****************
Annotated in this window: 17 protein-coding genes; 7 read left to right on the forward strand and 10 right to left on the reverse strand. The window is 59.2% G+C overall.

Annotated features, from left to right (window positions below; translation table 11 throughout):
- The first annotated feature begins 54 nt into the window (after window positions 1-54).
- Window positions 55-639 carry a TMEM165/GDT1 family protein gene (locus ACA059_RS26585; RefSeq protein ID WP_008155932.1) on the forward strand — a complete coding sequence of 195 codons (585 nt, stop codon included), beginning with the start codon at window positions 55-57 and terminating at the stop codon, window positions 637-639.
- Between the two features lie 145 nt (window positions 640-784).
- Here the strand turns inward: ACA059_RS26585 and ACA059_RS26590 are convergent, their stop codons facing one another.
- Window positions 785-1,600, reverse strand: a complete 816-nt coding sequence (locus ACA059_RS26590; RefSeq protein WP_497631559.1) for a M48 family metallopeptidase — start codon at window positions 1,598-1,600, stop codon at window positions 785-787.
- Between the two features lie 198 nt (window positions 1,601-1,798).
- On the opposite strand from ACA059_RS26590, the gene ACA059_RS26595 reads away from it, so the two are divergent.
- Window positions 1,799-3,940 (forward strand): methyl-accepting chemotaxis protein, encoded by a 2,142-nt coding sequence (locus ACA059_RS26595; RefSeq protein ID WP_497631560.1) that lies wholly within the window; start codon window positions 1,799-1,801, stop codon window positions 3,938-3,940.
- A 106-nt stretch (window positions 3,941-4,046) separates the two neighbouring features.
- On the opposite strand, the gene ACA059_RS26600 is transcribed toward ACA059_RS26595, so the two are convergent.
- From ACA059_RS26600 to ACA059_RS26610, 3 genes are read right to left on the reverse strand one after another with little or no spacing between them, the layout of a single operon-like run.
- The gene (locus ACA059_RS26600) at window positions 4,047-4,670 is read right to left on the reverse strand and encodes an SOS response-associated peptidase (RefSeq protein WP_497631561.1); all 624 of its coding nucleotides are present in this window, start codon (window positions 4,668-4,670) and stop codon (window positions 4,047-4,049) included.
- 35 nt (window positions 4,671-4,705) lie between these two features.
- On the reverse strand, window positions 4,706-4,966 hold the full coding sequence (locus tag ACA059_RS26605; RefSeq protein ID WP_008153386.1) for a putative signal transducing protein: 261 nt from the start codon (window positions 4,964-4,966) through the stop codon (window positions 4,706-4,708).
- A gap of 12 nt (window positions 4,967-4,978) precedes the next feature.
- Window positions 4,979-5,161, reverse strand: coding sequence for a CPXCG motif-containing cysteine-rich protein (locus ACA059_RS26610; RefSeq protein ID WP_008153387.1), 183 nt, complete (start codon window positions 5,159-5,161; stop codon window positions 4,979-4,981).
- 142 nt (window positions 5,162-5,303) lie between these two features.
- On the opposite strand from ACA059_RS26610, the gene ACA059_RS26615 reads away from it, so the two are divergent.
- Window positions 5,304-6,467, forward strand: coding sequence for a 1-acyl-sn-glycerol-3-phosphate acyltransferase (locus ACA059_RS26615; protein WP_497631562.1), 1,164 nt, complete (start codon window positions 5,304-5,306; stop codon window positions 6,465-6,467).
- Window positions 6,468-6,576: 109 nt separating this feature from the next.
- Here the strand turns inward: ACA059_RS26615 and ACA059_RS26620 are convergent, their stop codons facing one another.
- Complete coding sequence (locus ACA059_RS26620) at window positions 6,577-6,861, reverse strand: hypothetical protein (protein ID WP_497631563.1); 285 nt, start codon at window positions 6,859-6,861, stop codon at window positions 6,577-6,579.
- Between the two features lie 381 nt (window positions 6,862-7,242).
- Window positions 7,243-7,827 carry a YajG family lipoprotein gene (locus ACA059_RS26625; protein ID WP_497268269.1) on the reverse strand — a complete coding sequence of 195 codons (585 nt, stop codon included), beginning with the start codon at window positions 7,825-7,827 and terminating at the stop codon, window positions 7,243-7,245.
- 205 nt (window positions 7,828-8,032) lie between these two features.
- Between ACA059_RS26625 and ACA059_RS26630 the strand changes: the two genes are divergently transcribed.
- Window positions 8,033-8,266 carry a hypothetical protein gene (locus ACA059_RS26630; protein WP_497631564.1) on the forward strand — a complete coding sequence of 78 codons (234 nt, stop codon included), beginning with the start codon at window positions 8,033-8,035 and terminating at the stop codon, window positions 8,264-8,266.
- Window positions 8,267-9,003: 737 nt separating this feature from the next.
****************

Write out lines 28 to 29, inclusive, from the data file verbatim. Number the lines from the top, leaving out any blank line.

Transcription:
- Between ACA059_RS26625 and ACA059_RS26630 the strand changes: the two genes are divergently transcribed.
- Window positions 8,033-8,266 carry a hypothetical protein gene (locus ACA059_RS26630; protein WP_497631564.1) on the forward strand — a complete coding sequence of 78 codons (234 nt, stop codon included), beginning with the start codon at window positions 8,033-8,035 and terminating at the stop codon, window positions 8,264-8,266.